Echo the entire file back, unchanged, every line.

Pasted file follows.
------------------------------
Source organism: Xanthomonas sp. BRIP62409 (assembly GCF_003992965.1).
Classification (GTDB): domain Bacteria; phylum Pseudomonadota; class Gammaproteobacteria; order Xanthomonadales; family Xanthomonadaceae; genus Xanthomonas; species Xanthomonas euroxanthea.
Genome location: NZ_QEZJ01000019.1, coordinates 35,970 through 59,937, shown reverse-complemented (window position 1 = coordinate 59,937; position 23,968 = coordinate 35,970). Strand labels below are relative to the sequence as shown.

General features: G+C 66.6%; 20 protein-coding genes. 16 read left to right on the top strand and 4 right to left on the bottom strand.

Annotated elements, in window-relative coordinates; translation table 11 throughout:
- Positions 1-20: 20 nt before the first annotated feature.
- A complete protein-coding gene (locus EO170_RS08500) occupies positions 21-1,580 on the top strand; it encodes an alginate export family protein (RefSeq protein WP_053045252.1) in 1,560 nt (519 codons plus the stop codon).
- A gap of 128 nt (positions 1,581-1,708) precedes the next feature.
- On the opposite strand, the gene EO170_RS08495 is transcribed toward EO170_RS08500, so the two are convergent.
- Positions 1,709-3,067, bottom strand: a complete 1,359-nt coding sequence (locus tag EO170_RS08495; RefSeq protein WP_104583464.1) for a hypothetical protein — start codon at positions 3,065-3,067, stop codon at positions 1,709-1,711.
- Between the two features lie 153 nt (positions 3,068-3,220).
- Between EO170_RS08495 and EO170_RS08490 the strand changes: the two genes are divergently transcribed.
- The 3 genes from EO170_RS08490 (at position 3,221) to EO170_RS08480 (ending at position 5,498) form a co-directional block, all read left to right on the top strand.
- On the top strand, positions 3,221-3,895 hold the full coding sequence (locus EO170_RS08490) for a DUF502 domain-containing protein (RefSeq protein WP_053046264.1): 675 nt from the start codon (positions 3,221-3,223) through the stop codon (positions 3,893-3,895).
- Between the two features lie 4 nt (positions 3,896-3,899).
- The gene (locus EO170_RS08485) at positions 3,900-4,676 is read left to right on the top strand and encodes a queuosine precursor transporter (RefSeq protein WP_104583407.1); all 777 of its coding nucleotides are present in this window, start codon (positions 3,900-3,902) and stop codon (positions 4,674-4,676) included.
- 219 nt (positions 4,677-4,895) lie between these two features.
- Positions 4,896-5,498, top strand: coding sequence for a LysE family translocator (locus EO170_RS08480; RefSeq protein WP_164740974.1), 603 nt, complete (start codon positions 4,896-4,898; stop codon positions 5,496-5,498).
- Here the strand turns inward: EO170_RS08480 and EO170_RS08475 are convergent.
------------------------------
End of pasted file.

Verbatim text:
Source organism: Xanthomonas sp. BRIP62409 (assembly GCF_003992965.1).
Classification (GTDB): domain Bacteria; phylum Pseudomonadota; class Gammaproteobacteria; order Xanthomonadales; family Xanthomonadaceae; genus Xanthomonas; species Xanthomonas euroxanthea.
Genome location: NZ_QEZJ01000019.1, coordinates 35,970 through 59,937, shown reverse-complemented (window position 1 = coordinate 59,937; position 23,968 = coordinate 35,970). Strand labels below are relative to the sequence as shown.

General features: G+C 66.6%; 20 protein-coding genes. 16 read left to right on the top strand and 4 right to left on the bottom strand.

Annotated elements, in window-relative coordinates; translation table 11 throughout:
- Positions 1-20: 20 nt before the first annotated feature.
- A complete protein-coding gene (locus EO170_RS08500) occupies positions 21-1,580 on the top strand; it encodes an alginate export family protein (RefSeq protein WP_053045252.1) in 1,560 nt (519 codons plus the stop codon).
- A gap of 128 nt (positions 1,581-1,708) precedes the next feature.
- On the opposite strand, the gene EO170_RS08495 is transcribed toward EO170_RS08500, so the two are convergent.
- Positions 1,709-3,067, bottom strand: a complete 1,359-nt coding sequence (locus tag EO170_RS08495; RefSeq protein WP_104583464.1) for a hypothetical protein — start codon at positions 3,065-3,067, stop codon at positions 1,709-1,711.
- Between the two features lie 153 nt (positions 3,068-3,220).
- Between EO170_RS08495 and EO170_RS08490 the strand changes: the two genes are divergently transcribed.
- The 3 genes from EO170_RS08490 (at position 3,221) to EO170_RS08480 (ending at position 5,498) form a co-directional block, all read left to right on the top strand.
- On the top strand, positions 3,221-3,895 hold the full coding sequence (locus EO170_RS08490) for a DUF502 domain-containing protein (RefSeq protein WP_053046264.1): 675 nt from the start codon (positions 3,221-3,223) through the stop codon (positions 3,893-3,895).
- Between the two features lie 4 nt (positions 3,896-3,899).
- The gene (locus EO170_RS08485) at positions 3,900-4,676 is read left to right on the top strand and encodes a queuosine precursor transporter (RefSeq protein WP_104583407.1); all 777 of its coding nucleotides are present in this window, start codon (positions 3,900-3,902) and stop codon (positions 4,674-4,676) included.
- 219 nt (positions 4,677-4,895) lie between these two features.
- Positions 4,896-5,498, top strand: coding sequence for a LysE family translocator (locus EO170_RS08480; RefSeq protein WP_164740974.1), 603 nt, complete (start codon positions 4,896-4,898; stop codon positions 5,496-5,498).
- Here the strand turns inward: EO170_RS08480 and EO170_RS08475 are convergent.